Les collections archéologiques
Vercingetorix and Alesia
It was at Alise-Sainte-Reine (Côte-d’Or) in 52 BC, that the siege of Alesia was lifted, thus bringing to an end the war waged by Vercingetorix and his allies to free Gaul from the Romans.
Vercingetorix withdrew to the hilltop of Alesia with an army composed, according to Caesar, of 12,000 horsemen and 80,000 foot soldiers. The Roman army, which besieged the Gauls, consisted of 10 to 12 legions, or just 40 to 50,000 men.
On the plain, Caesar established a double line of fortifications reinforced by a series of camps set on the surrounding plateaux. The internal line (or contravallation) was intended to prevent the Gauls escaping from the area where they were entrenched, whereas the outer line (or circumvallation) was to prevent them from being relieved from outside by other Gaulish troops. In total, these works stretched for 40 kilometres. It is thought that the works for the siege took the Romans four to five weeks to complete. On the Gaulish side, Vercingetorix’s army could only count on around one month’s supply of food.
So, Vercingetorix quickly sent his horsemen with orders to return with a relief army. According to Caesar, this army arrived in Alesia with a contingent of 250,000 foot soldiers. The concentration of men brought together for this decisive confrontation was extraordinary: there were around 400,000 soldiers, plus the mass of civilians that armies brought with them, including the servants and slaves of the Roman army.
The Gauls attacked in a double movement: from the outside, the relief army tried to push back the Roman lines surrounding Alesia, while from the inside, Vercingetorix’s army, came down from the plateau and tried to break through the contravallation. But the Roman army attacked the Gauls from behind and cut off their retreat. The Battle of Alesia was lost. The following day Vercingetorix surrendered. After the surrender, 70,000 Gauls were deported by the Romans, the majority to be given or sold as slaves. On the Gaulish side, the number of dead and disappeared is estimated at around 10,000.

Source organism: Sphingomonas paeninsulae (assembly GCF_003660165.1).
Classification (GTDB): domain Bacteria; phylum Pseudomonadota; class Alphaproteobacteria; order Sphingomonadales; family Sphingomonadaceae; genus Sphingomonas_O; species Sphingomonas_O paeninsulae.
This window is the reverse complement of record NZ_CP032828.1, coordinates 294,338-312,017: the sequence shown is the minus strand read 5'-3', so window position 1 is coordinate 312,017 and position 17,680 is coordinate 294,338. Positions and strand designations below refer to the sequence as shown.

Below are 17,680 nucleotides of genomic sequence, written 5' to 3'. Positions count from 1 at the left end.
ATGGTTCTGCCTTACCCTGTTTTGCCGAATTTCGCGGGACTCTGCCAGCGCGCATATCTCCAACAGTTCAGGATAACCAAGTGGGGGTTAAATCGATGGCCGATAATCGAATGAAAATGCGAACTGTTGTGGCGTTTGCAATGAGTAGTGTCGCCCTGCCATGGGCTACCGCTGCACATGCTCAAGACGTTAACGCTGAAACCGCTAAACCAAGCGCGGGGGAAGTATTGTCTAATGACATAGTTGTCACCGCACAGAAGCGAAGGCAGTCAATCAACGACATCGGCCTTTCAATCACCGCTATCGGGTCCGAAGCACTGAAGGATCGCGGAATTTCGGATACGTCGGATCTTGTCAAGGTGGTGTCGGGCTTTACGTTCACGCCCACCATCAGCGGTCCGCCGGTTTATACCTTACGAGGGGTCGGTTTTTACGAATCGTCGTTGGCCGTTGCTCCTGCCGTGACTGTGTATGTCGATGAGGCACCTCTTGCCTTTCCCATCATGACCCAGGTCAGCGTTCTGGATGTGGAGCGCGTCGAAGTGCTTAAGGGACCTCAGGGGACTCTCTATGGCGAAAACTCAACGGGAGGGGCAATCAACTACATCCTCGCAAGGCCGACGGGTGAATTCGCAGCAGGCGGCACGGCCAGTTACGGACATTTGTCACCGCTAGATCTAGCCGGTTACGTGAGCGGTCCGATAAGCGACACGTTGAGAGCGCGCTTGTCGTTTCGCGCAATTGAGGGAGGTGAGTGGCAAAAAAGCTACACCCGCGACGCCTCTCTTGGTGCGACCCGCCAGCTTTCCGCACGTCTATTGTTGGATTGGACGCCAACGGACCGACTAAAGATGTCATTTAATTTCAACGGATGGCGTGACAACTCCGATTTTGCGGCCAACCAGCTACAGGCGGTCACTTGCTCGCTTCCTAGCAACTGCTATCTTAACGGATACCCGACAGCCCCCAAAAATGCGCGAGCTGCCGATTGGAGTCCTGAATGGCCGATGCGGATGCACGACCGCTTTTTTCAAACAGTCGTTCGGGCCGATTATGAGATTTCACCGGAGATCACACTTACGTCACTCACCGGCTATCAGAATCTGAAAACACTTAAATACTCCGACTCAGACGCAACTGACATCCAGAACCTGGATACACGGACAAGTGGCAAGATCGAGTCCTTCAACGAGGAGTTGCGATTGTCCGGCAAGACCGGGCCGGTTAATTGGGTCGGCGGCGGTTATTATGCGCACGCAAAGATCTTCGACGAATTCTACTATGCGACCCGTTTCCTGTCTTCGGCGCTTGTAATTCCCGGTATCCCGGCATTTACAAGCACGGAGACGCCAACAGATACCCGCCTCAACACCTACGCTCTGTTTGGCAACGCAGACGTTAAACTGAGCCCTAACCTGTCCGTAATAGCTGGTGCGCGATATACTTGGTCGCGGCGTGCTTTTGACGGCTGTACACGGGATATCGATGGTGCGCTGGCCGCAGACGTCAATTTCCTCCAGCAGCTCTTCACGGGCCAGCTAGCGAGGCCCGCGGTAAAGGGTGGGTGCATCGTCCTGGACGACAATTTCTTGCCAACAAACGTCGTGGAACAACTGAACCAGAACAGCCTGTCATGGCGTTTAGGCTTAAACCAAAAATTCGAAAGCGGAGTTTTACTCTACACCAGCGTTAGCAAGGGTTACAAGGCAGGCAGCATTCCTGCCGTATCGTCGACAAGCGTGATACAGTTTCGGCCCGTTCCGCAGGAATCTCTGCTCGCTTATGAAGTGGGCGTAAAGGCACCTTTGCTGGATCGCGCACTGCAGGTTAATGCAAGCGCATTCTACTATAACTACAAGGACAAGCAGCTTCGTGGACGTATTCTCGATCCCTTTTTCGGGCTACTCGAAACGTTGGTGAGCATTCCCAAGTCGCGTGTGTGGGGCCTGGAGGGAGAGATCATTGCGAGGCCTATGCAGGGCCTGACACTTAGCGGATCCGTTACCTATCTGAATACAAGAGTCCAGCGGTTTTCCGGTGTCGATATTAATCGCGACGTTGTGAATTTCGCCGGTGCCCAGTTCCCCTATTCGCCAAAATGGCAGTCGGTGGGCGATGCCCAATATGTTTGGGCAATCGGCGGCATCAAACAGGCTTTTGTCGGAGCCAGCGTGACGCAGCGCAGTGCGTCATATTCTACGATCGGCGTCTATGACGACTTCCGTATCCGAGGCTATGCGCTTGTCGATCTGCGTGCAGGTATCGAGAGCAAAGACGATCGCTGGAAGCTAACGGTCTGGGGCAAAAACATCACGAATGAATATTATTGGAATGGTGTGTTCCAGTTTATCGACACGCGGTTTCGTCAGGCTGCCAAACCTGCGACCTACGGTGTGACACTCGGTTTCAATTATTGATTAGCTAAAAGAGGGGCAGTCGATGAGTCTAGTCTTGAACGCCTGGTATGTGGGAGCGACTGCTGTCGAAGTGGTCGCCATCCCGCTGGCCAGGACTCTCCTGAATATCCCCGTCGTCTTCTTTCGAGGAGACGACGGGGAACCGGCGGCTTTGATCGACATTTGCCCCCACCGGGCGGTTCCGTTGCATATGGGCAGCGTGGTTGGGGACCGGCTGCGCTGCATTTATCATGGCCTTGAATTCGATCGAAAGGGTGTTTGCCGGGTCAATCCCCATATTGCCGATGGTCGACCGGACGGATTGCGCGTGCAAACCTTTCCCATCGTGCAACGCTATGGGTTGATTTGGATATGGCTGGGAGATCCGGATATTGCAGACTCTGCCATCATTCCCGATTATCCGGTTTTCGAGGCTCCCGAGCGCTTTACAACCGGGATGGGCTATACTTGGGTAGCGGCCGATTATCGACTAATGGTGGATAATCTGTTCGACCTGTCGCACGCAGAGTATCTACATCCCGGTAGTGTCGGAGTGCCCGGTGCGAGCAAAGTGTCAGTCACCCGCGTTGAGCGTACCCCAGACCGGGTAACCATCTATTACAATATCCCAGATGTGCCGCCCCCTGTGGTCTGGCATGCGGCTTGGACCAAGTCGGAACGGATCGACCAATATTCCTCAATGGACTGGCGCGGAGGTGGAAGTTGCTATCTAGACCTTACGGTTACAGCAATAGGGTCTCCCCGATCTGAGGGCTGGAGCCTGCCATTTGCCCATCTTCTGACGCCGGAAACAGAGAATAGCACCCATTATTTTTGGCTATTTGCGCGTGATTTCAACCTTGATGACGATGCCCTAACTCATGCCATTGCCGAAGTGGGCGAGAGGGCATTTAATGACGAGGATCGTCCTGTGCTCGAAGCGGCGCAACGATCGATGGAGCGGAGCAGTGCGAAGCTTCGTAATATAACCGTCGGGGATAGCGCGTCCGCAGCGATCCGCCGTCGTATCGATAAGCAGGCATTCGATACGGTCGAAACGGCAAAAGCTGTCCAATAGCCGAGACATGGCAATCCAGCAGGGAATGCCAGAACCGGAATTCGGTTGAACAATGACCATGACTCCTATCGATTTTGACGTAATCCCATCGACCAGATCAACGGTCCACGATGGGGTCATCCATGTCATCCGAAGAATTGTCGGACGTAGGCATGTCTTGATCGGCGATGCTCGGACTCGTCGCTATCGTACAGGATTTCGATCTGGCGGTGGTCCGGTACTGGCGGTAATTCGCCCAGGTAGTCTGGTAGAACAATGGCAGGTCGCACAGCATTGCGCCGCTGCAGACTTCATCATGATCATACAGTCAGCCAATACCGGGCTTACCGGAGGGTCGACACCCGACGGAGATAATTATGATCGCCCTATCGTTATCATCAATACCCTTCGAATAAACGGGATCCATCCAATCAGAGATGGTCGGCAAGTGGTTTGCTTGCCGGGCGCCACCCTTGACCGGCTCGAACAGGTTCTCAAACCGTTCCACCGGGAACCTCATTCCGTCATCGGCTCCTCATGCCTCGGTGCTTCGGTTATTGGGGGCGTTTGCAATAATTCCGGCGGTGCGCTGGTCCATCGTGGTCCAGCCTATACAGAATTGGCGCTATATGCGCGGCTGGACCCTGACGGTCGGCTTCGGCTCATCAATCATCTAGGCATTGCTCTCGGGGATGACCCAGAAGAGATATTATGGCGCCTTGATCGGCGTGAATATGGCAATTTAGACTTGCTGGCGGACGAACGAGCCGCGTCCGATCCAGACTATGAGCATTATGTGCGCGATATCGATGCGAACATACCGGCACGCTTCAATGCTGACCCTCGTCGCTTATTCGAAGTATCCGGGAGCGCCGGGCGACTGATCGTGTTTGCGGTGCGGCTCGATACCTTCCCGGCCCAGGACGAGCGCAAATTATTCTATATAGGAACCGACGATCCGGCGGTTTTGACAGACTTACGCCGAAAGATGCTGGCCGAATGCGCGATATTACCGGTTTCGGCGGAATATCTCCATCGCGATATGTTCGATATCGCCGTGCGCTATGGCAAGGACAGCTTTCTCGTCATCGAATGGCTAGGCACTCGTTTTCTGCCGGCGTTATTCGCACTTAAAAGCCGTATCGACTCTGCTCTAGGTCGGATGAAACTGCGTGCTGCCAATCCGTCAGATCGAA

Not all the Gaulish tribes came to the rescue of Vercingetorix. Coins found in the ditches of Alesia show that only the Eduens, the Bituriges, the Séquanes and the Arvernes responded to his call for help.
The War of the Gauls was not the war of all Gauls. It was only the great landowners, who saw Rome threatening their privileges, who wanted to get rid of the Romans. Traders and craftsmen, who were becoming increasingly wealthy through contact with Rome, hoped the war would free them from the control of the aristocracy.
All the archaeological items linked to the siege of Alesia are kept in the National Archaeological Museum. The collections from this site were amongst the first to be presented at Saint Germain. So from the very beginning, the collections in the Salle Alésia were central to the National Archaeological Museum.
The staters (coins) bearing the head of Vercingetorix, give him a very Hellenistic profile, which is probably more a convention than a realistic impression. He has large curls and a double strand of hair coming down at the back of his neck. The nose is long and straight with large nostrils, and his lips are narrow and fleshy. On the obverse are the words in Latin characters: (VERCIN)GETORIXS. Another series of coins shows him wearing a helmet. A total of 25 gold staters and two bronze coins are known to exist; all these coins were struck during the Gallic Wars. The account by Julius Caesar and these 27 coins are the only literary archaeological and literary evidence of the existence of Vercingetorix.
But, what else do we know about him? In Gaulish, Vercingetorix means “the great chief of the brave”. He was born between 82 and 74 BC somewhere in the Pays Arverne, today’s Auvergne, into the most powerful tribe in Gaul in the 2nd century BC. His father, Celtill, a rich and influential nobleman, dreamed of transforming his title of Vergobret, a supreme magistrate elected for one year, into that of King, but he was put to death by his compatriots. Vercingetorix spent several years in Caesar’s entourage, who thought he could thus count on the Gaul’s support. However, he was elected chief of the coalition at Bibracte on Mount Beuvray in 52 BC. Taken prisoner in Alesia, in September 52BC, his fame, in the end, only lasted for nine months, but his legend had only just begun.